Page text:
– A Chevy Volt in EV mode (energy from the US grid) has the same CO2 emissions, g/mile, as a 100% gas vehicle with an EPA Combined of 50 MPG.


This article concludes the EPA approach of using “MPG-equivalent” as a metric for guiding consumer purchases of light-duty vehicles is technically invalid, deceptive and confusing. It is out of step with other vehicle manufaturing nations, such as Europe, China and Japan, which use grams of CO2 per kilometer or per mile as metrics.


As the US, Europe, China and Japan manufacture most of the world’s light-duty vehicles and export to each other, it is essential to have an easy-to-understand, global CO2 emissions standard in grams per kilometer or per mile that promotes the end result, which is less CO2 emissions from tailpipes and chinmeys.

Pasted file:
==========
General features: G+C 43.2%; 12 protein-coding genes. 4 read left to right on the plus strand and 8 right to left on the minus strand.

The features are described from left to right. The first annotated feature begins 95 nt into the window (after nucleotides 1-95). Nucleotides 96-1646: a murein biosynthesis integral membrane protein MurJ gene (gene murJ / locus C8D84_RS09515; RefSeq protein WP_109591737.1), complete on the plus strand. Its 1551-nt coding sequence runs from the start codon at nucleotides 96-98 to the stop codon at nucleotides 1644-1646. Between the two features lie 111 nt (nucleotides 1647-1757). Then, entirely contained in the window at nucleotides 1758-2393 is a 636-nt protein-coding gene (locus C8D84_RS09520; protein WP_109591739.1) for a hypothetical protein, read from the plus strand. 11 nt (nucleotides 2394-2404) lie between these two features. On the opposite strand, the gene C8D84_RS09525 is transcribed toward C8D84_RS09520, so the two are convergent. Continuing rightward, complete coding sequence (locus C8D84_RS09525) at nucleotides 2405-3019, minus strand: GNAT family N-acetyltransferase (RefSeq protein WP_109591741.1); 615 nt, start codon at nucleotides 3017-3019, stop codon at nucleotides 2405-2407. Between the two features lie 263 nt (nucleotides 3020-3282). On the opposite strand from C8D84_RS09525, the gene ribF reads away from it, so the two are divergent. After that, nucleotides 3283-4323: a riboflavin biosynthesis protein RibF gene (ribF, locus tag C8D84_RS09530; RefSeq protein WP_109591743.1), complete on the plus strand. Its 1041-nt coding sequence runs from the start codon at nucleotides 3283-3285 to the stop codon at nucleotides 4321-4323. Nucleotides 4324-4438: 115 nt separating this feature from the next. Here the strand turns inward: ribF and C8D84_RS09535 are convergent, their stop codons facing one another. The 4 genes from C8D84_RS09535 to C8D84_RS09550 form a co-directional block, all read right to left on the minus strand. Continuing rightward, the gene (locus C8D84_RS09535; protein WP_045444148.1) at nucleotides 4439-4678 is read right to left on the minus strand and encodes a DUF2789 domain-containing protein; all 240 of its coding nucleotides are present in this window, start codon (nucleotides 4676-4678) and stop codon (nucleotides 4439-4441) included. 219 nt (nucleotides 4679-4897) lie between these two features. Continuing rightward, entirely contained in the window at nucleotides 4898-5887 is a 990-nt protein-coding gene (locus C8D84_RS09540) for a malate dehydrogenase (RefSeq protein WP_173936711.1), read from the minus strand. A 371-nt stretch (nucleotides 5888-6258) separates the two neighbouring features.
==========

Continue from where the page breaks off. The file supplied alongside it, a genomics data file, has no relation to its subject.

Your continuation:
The US has 3 grids that are interconnected: the Eastern and Western Interconnection and the Texas grid; all are in sync at 60 Hz. The US grid CO2 intensity varies very little from year to year. It will be slowly decreasing, as more CO2-free energy is added over the years. 


Energy travels on the grid as electromagnetic waves at nearly the speed of light, 1800 miles in 0.01 second, and the energy travels not through the copper wires, but in the air adjacent to the copper wires, and the copper surface electrons vibrate in place at 60 Hz. 


Energy, as electromagnetic waves, continuously fills in many millions of voltage “valleys” created by various demands. No energy fed into the grid from thousands of sources is “local”. That means the grid energy of the Midwest, East Coast and West Coast, etc., is the same.


As Chevy Volts will be driven all over the US, the CO2 emission, gram/mile, can be calculated by using the US grid CO2 intensity, lb CO2/kWh, as the calculation basis.